Finally, if buying from local farms, inquire from the farmer about their farming practices, how they manage pests, whether they use chemicals or not, and if they use natural fertilizers. Nevertheless, look out for trading firms that may be involved in “greenwashing”- using fake organic-friendly terms like “farm-raised” on the packaging of their non-organic produce.
These traders try to cash in on the “buy organic craze” and might confuse you as you try to figure out what is really organic. It might thus be easier to buy your organic spinach at whole food markets or coops where you can get answers to any questions you might have. It’s also cheaper to shop from here as there are no brokers.
Find out if raw or cooked spinach has more nutrients in my article, Raw Spinach vs Cooked Spinach: Which is Better? A Comparison.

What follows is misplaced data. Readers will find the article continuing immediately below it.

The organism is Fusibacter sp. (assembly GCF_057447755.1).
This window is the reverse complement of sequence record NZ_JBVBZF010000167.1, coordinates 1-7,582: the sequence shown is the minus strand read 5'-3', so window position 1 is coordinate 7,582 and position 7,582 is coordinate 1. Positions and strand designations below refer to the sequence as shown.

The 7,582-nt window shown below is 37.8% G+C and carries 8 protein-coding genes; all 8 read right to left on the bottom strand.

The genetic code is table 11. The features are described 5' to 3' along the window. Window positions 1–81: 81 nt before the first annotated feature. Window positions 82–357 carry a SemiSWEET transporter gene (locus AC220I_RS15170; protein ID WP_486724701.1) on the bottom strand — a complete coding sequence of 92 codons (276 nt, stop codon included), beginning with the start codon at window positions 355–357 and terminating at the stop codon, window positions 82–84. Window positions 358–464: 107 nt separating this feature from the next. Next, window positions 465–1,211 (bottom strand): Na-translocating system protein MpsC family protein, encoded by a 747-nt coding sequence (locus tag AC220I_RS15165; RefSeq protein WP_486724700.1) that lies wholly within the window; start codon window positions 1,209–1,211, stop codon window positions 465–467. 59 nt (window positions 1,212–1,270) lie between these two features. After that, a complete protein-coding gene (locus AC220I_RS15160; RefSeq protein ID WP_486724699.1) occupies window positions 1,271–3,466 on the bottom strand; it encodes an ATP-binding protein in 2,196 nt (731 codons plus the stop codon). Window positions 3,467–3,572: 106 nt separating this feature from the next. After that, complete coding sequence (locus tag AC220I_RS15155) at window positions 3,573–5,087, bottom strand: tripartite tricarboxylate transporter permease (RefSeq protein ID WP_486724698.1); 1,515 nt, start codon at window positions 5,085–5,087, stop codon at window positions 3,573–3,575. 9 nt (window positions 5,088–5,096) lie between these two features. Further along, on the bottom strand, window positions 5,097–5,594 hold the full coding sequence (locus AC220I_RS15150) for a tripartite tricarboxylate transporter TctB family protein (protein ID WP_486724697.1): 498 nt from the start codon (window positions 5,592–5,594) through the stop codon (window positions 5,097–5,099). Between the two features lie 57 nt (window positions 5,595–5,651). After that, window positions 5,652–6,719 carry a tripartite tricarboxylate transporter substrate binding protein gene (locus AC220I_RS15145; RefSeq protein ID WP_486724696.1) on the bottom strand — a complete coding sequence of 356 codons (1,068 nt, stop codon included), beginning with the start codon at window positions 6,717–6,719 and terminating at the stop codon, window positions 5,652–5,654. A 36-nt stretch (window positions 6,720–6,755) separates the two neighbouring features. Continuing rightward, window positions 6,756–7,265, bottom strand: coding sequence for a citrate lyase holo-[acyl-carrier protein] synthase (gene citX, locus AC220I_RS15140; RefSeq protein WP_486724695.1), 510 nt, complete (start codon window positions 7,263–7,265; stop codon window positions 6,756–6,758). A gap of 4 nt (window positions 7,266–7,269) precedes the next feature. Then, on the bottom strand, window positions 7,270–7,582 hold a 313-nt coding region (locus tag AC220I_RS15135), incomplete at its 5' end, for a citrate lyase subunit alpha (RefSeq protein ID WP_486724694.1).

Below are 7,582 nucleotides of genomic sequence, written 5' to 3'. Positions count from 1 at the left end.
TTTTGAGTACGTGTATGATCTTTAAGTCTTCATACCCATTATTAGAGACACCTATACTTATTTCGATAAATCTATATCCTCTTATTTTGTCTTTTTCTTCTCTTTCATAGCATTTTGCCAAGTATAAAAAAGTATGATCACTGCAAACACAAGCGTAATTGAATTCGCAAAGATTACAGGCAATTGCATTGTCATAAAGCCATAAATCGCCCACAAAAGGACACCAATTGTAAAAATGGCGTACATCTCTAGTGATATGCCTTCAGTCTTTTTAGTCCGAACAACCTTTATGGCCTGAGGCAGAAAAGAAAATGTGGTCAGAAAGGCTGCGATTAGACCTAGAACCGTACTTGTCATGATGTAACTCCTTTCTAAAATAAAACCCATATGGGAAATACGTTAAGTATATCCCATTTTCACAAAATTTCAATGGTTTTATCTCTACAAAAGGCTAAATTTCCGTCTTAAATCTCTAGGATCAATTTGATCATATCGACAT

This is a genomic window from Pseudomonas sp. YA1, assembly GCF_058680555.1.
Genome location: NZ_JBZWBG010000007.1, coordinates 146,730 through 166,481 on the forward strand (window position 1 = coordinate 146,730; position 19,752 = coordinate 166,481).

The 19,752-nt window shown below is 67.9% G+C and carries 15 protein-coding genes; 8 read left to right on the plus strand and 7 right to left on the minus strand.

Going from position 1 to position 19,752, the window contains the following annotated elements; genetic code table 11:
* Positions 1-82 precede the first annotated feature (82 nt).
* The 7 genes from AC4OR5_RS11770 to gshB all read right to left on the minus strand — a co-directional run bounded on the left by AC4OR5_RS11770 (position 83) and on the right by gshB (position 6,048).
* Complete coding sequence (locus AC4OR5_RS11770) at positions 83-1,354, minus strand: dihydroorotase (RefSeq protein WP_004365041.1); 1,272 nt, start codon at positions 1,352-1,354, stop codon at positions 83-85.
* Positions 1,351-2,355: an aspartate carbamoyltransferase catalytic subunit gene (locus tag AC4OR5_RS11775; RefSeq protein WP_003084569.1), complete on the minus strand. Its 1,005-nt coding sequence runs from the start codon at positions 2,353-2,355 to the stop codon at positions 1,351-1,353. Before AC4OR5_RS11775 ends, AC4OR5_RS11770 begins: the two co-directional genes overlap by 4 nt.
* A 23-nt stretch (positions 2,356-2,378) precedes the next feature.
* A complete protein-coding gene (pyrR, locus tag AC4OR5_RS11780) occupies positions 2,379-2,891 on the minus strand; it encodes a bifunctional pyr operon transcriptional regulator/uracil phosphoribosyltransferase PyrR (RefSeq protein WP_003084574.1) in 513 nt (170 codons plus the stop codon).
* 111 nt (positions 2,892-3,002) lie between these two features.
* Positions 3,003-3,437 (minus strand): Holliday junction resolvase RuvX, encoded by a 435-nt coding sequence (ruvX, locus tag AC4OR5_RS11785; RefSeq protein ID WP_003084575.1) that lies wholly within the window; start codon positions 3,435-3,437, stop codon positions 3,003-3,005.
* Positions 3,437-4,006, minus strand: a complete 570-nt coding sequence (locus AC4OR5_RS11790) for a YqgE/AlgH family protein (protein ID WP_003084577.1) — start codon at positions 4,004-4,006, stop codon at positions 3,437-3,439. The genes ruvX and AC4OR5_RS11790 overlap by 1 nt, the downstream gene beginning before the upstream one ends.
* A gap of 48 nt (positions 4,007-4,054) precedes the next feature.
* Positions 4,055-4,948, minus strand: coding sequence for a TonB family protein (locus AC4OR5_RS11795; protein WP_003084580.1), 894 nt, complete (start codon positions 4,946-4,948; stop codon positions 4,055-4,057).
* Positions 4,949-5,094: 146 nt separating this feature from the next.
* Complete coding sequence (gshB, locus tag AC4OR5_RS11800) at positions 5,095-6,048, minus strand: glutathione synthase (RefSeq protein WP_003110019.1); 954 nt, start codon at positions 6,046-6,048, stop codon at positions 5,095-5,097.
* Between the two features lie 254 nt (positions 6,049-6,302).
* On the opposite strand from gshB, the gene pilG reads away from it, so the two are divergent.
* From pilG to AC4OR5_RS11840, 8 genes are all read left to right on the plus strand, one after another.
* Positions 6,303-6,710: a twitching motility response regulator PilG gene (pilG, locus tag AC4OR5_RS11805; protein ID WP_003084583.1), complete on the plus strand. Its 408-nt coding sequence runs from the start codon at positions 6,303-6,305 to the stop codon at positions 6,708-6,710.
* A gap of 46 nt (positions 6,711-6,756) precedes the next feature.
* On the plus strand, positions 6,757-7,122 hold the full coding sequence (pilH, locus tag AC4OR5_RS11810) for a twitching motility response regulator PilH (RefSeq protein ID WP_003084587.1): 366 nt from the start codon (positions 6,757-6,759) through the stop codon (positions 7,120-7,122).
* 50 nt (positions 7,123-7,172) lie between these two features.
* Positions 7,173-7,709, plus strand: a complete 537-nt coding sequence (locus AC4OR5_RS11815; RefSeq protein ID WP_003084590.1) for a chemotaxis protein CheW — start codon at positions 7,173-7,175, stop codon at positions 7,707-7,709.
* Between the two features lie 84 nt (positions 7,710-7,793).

Conventionally-Grown Regular Spinach
Lots of people have consumed regular spinach for years with no adverse health effects. Therefore, there is nothing wrong with eating regular spinach, nor does this predispose you to ill-health. All the same, regular spinach still has its good and bad sides.
Below are some of the pros and cons of non-organic spinach:
Pros of Conventionally-Grown Spinach
- It is more affordable than organic spinach. Regular spinach is widely available and also very easy on the pocket. This is because the farming methods used result in higher yields, minimal losses from insect damage due to the use of insecticides, and longer shelf life. As such, almost everyone can afford to buy this staple vegetable.
- It still contains all the healthy vitamins and nutrients found in organic spinach. There is, therefore, no reason to fear eating regular spinach as this can stop you from consuming food that could benefit your diet.